The Christian life is not a quiet escape to a garden where we can walk and talk uninterruptedly with our Lord; not a fantasy trip to a heavenly city where we can compare our blue ribbons and gold medals with others who have made it to the winner’s circle. The Christian life is going to God. In going to God Christians travel the same ground that everyone else walks on, breathe the same air, drink the same water, shop the same stores, read the same newspapers, are citizens under the same governments, pay the same prices for groceries and gasoline, fear the same dangers, are subject to the same pressures, get the same distresses, are buried in the same ground.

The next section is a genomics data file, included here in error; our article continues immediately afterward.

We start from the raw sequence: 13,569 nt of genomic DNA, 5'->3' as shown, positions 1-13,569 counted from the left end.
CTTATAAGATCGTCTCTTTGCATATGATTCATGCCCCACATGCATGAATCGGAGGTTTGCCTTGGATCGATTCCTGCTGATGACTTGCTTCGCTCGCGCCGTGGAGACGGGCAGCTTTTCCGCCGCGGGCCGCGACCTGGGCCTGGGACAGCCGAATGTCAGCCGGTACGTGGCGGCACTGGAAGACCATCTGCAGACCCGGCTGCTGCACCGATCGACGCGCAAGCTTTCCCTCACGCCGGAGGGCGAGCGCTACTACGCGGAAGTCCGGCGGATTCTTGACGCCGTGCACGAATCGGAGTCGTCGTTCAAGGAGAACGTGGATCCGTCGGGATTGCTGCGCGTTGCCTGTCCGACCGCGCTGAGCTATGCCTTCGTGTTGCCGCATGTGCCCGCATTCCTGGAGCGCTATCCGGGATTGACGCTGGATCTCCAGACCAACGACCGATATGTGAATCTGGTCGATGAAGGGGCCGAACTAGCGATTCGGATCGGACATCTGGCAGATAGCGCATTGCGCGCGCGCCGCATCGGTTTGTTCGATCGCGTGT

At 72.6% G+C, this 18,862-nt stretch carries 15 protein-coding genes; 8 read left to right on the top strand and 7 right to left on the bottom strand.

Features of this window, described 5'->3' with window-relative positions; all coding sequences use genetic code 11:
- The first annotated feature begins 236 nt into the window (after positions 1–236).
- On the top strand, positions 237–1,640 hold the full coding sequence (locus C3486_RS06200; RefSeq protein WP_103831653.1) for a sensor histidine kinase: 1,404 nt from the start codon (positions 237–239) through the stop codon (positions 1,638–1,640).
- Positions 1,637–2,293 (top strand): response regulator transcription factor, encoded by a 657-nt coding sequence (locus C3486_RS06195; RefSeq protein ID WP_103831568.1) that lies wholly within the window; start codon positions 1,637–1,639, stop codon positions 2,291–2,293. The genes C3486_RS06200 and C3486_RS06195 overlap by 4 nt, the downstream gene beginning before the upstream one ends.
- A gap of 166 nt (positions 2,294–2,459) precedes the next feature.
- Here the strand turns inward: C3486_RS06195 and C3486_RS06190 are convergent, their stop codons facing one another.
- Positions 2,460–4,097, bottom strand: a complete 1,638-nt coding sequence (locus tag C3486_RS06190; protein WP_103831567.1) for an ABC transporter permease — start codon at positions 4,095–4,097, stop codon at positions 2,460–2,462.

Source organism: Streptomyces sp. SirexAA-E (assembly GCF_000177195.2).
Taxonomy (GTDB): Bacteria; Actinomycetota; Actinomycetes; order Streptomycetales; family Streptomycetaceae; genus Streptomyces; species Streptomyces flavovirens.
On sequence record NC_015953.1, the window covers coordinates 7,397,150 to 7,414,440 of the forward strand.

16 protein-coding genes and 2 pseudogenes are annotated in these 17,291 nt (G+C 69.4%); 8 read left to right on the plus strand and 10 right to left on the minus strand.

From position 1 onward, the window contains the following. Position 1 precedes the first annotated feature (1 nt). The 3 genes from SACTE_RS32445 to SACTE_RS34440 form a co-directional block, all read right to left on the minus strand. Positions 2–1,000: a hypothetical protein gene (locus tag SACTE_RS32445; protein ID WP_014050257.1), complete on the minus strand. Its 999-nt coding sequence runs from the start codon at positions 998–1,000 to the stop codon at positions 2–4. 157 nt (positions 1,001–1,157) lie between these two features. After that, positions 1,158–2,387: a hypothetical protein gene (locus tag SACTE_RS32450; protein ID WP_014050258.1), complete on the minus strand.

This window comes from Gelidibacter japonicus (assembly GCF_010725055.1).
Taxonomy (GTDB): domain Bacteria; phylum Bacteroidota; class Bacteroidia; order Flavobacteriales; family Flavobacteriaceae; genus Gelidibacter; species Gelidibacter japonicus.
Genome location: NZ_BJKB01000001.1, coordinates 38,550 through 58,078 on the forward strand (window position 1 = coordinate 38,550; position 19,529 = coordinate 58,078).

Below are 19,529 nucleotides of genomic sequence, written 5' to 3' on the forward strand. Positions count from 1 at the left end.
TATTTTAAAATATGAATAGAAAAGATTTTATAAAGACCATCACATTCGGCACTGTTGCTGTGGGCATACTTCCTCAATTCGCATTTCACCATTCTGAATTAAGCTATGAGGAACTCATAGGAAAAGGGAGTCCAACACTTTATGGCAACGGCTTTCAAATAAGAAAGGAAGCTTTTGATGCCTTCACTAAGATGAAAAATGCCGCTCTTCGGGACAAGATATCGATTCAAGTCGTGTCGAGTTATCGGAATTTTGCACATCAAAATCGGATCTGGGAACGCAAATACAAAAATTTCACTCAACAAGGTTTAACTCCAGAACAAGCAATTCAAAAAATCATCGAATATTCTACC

The difference is that each step we walk, each breath we breathe, we know we are preserved by God, we know we are accompanied by God, we know we are ruled by God; and therefore no matter what doubts we endure or what accidents we experience, the Lord will preserve us from evil, he will keep our life
I recommend James Calvin Schaap’s article also. Here. It’s a challenging statement of grace.
Ruminating… (Read that article first.) I have friends who are on Megan’s list. Another friend served 30 years for rape. Sometimes grace is hard to find. I can’t say I went out looking for friends with backgrounds like these. What can I say? I value the friend but would prefer their baggage to go away? Probably true. Tax collectors and sinners. Rapists? Shudder.
While I appreciate Eugene Peterson’s comment very much, I wonder if I actually agree with it, literally speaking. I mean, I agree with his point. But I wonder if Christians are called not just to walk the same ground as everyone else, but to seek out those who inhabit the ground where grace is most needed. Walk where no one else wants to tread. As a famous teacher once said, …not my will, but yours.”